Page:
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Susan Whitfield lives in North Carolina, where she sets her books. She is the author of the Logan Hunter Mystery series, Killer Recipes, a unique cookbook, and Slightly Cracked, her first women’s fiction (which also includes a little mystery). Susan’s an avid blogger and promotes authors at http://www.susanwhitfield.blogspot.com She’s a member of Mystery Writers of America, Sisters in Crime, Carolina Conspiracy, Coastal Carolina Mystery Writers, and North Carolina Writers Network. Her website: http://www.susanwhitfieldonline.com. You can also find her on Facebook, Twitter, Goodreads, and Booktown.ning.com and http://www.trianglesinc.com.

Excerpt From “It All Started with a Dog” by Leigh Somerville

Despite the good intentions of matchmaking friends, family and neighbors, Rachel Springer, a tough Washington, D.C. lawyer, has spent a lifetime protecting her heart from the dangerous possibilities of love. When she finds a ragged stray dog on the streets of Georgetown and brings him home with her, she starts a sequence of startling events that lead her down a path she’s never explored. Along the way, she rents her downstairs apartment to a bachelor whose 5-year-old grandson has the same effect on her as the homeless dog. Rachel’s expanded life in Washington takes several unexpected turns as she juggles the dramas of divorces and molestation charges; a midnight drunk on her front porch; a health crisis that threatens to disrupt her law firm; and a weekend tragedy that turns her world upside down. All it takes to fully open the door to Rachel’s heart is the disappearance of the dog that started it all.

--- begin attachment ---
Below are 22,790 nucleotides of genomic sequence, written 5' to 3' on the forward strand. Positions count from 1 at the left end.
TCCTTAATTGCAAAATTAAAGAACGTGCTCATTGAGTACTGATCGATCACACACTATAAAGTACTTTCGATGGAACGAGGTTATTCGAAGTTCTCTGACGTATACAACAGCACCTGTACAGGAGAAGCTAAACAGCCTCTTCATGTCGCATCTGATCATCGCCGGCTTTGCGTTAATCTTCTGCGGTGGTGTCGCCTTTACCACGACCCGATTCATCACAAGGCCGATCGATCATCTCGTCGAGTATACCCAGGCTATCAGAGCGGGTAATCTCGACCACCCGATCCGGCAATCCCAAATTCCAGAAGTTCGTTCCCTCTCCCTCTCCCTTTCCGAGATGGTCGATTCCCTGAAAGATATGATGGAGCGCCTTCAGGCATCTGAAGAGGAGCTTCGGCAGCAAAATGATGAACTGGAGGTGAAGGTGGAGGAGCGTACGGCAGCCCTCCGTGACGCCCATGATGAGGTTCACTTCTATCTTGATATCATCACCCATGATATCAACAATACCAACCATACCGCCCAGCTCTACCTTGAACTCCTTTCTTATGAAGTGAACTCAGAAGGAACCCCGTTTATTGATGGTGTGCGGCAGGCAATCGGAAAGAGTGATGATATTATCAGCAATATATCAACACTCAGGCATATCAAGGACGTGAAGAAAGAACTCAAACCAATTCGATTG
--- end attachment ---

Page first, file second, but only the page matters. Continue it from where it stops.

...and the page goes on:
When Rachel answered the door eight minutes later, her friend stood on the stoop grinning. She carried two forest-green folding chairs, wore a huge straw sun hat, hot pink and white polka dotted Capri pants, a royal blue tank top, and very large, very dark sunglasses. At her feet sat a picnic basket and cooler.

“You can carry those,” Susan nodded in the direction of her feet, turned and marched down the sidewalk.

As Rachel locked the door, she marveled at the blessing — or bane, depending on her mood at the time — of having two such bossy women in her life — Georgia at work and Susan at home. For someone who grew up with no mother, she certainly had made up for that lack of maternal nurturing in her later life.

“Are you sure you want to do this?” Rachel asked as she trudged behind her friend the couple of blocks to the Dupont Circle metro station.

Susan nodded emphatically.

Finding a place to sit on the subway car with room for all their paraphernalia was a challenge. Susan convinced a couple of teen-aged boys to give up their seats at the rear of the car, and the two women spread out for the short ride.